Despite Paulina’s success story and many others as well, experts don’t consider cosmetic foot surgery to be the best idea. Many orthopaedic surgeons have warned that these surgeries are highly invasive, involving the cutting open of toes, sawing the bones and then screwing them back together. This poses a high risk for serious complications, like permanent foot pain and restricted joint movement. “In most extreme cases, there’s even a small risk of life-threatening blood clots,” said Andrea Scott, a consultant orthopaedic foot and ankle surgeon. “Even when surgery is successful, it involves spending at least six to eight weeks recovering. I would never recommend it unless it’s necessary.”

Adding to the growing concerns about Cinderella surgery is the fact that it is mostly performed by inexperienced podiatrists. They aren’t the same as consultant orthopaedic surgeons, who would have over 15 years of extensive training. Podiatrists can perform surgery under local anaesthetic after a one-year postgraduate course. They aren’t even required to state whether they have any additional surgical qualifications. So there is no way to check a practitioner’s credibility before opting for surgical foot enhancement.


Photo: FootDocGA

According to Scott, cosmetic foot surgery could actually cause more problems than it cures – like pain and restricted joint movement, where there was previously no problem at all. Case in point is 37-year-old Danielle Sandler, who had her toes corrected by a surgeon at a private London hospital. Although her husband Nick tried to talk her out of it, she insisted on getting the procedure done. “Looking back, I can see I just jumped into it, thinking it would solve everything, but now I really regret ignoring Nick’s advice,” she said.

Under general anaesthetic, Danielle had hooks inserted into her toes to straighten them. “After the operation, I was in excruciating pain, and it soon became clear that something had gone wrong, because my toes were sticking up at a weird angle,” she said. “They didn’t touch the floor when I stood up. A few weeks later, I had to have a second operation to try to correct them, but they still have an upwards slant.”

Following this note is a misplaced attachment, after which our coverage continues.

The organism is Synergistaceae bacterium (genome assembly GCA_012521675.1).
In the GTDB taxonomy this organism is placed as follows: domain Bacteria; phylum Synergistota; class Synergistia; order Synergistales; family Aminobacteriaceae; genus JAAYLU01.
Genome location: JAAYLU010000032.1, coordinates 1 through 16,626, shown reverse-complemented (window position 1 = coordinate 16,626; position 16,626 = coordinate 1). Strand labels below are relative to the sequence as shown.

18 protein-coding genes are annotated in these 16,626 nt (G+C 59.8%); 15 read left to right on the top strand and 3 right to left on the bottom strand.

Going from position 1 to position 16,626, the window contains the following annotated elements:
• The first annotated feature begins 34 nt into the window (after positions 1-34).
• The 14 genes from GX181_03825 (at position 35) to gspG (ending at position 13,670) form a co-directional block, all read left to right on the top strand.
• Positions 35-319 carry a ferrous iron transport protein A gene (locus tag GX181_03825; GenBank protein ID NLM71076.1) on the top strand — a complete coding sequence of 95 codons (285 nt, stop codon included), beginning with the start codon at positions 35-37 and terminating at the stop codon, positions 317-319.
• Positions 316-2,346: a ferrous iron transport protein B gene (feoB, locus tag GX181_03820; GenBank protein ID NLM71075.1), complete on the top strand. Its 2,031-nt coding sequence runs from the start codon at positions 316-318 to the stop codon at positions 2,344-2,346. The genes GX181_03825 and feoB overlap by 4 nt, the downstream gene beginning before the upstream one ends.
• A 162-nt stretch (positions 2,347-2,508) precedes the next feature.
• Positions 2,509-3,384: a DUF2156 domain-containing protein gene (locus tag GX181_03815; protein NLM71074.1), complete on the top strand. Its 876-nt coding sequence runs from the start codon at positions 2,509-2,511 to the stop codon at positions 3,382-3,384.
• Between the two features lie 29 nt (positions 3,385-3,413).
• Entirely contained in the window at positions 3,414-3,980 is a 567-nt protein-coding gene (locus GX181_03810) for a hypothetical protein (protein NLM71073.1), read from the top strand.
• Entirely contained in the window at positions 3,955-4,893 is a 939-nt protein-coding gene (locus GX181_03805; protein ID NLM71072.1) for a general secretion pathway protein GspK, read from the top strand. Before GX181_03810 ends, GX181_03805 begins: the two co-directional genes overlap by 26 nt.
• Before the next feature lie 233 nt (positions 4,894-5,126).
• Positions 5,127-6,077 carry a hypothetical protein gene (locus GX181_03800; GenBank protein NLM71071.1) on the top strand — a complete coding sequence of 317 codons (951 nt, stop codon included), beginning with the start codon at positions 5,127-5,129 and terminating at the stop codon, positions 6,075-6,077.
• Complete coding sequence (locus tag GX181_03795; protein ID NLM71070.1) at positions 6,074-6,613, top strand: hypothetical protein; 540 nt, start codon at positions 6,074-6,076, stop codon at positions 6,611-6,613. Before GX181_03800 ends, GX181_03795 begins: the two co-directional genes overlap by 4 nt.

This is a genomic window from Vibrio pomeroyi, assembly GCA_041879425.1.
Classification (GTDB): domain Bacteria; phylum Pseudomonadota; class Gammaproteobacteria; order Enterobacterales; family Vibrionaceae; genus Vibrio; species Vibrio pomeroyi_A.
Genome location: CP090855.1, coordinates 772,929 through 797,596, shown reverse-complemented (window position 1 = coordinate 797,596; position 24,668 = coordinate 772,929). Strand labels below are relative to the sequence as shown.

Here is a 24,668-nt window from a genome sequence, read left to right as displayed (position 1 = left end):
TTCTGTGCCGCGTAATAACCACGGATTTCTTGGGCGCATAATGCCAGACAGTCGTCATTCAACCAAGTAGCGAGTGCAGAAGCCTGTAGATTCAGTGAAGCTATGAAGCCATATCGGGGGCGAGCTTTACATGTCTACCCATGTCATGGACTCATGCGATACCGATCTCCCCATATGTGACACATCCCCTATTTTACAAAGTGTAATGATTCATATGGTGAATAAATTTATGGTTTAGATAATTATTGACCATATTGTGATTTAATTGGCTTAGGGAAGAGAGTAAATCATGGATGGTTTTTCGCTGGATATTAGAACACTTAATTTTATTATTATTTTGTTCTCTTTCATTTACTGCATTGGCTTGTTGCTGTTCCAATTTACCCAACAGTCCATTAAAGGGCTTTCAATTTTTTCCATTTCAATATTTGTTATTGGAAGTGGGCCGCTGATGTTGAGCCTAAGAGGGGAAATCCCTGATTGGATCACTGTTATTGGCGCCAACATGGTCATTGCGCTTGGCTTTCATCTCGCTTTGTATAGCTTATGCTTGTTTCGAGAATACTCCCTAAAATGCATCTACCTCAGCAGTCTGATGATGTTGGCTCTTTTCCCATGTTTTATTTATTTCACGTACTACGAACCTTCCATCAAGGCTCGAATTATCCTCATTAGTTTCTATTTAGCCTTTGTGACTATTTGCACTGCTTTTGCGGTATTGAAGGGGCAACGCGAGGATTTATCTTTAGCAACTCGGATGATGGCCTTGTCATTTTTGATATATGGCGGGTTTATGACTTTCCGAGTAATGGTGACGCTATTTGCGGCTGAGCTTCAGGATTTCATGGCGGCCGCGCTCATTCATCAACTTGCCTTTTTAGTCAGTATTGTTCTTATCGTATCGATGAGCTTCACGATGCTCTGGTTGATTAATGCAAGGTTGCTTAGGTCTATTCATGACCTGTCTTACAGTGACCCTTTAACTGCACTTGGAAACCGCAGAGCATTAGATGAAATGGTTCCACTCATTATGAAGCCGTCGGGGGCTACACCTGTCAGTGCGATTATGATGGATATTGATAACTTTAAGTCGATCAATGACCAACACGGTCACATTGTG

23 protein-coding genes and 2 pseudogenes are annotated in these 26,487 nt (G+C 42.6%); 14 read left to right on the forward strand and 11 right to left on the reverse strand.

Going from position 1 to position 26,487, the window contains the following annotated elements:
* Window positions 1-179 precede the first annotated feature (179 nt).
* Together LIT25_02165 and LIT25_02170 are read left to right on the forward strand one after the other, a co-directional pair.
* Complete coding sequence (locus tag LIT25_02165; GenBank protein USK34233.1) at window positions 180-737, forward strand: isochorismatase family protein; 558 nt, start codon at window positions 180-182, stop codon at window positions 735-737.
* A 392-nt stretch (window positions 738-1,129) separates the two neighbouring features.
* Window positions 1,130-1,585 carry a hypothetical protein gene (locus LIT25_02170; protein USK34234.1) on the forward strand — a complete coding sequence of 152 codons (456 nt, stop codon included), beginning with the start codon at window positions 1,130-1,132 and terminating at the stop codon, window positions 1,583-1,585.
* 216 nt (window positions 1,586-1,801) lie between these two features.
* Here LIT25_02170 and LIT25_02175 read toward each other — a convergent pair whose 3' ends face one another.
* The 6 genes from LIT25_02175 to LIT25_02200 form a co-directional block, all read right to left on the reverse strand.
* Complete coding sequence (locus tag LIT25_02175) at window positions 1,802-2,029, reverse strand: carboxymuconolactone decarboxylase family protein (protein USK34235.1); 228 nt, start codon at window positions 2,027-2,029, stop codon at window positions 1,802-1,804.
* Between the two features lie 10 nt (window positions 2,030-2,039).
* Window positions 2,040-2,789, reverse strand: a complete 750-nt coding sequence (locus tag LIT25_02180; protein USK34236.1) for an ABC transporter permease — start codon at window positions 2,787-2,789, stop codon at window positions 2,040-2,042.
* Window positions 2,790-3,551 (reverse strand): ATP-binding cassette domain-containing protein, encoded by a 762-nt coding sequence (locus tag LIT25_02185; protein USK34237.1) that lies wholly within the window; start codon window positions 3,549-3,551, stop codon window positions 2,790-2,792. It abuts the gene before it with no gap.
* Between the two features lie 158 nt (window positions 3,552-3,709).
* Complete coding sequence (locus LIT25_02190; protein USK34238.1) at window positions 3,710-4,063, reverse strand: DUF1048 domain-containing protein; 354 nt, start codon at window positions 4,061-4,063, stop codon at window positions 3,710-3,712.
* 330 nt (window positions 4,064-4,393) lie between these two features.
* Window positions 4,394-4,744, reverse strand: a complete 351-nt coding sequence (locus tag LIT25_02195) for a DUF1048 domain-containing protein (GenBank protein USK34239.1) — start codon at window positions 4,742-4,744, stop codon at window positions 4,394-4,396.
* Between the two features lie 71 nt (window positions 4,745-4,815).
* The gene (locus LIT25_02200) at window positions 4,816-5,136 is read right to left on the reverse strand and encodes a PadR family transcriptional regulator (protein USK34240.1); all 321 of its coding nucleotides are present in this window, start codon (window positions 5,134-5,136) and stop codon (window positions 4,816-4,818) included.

The hooks were pulled out of her toes six weeks later, without anaesthetic, an experience that was so painful that she almost passed out. Her feet were swollen and she couldn’t walk at all, so she ended up having to take six months off from her job as a PA. “I felt very frustrated and down, stuck at home and unable to do anything,” she said. “I wondered if my feet would ever heal properly, and I still have a lot of problems. The worst is that because my toes don’t bend, my feet are always stiff, which affects my ankles and knees.”

Danielle now realizes that the surgeon was probably more interested in correcting the appearance of her feet, rather than improving their function. She’s now advising women to think carefully before going in for such procedures. “People should think very carefully before they jump into having foot surgery for cosmetic reasons. It’s not worth the risk just for the sake of vanity – my feet are more painful now than they were before.”

via Daily Mail, ABC News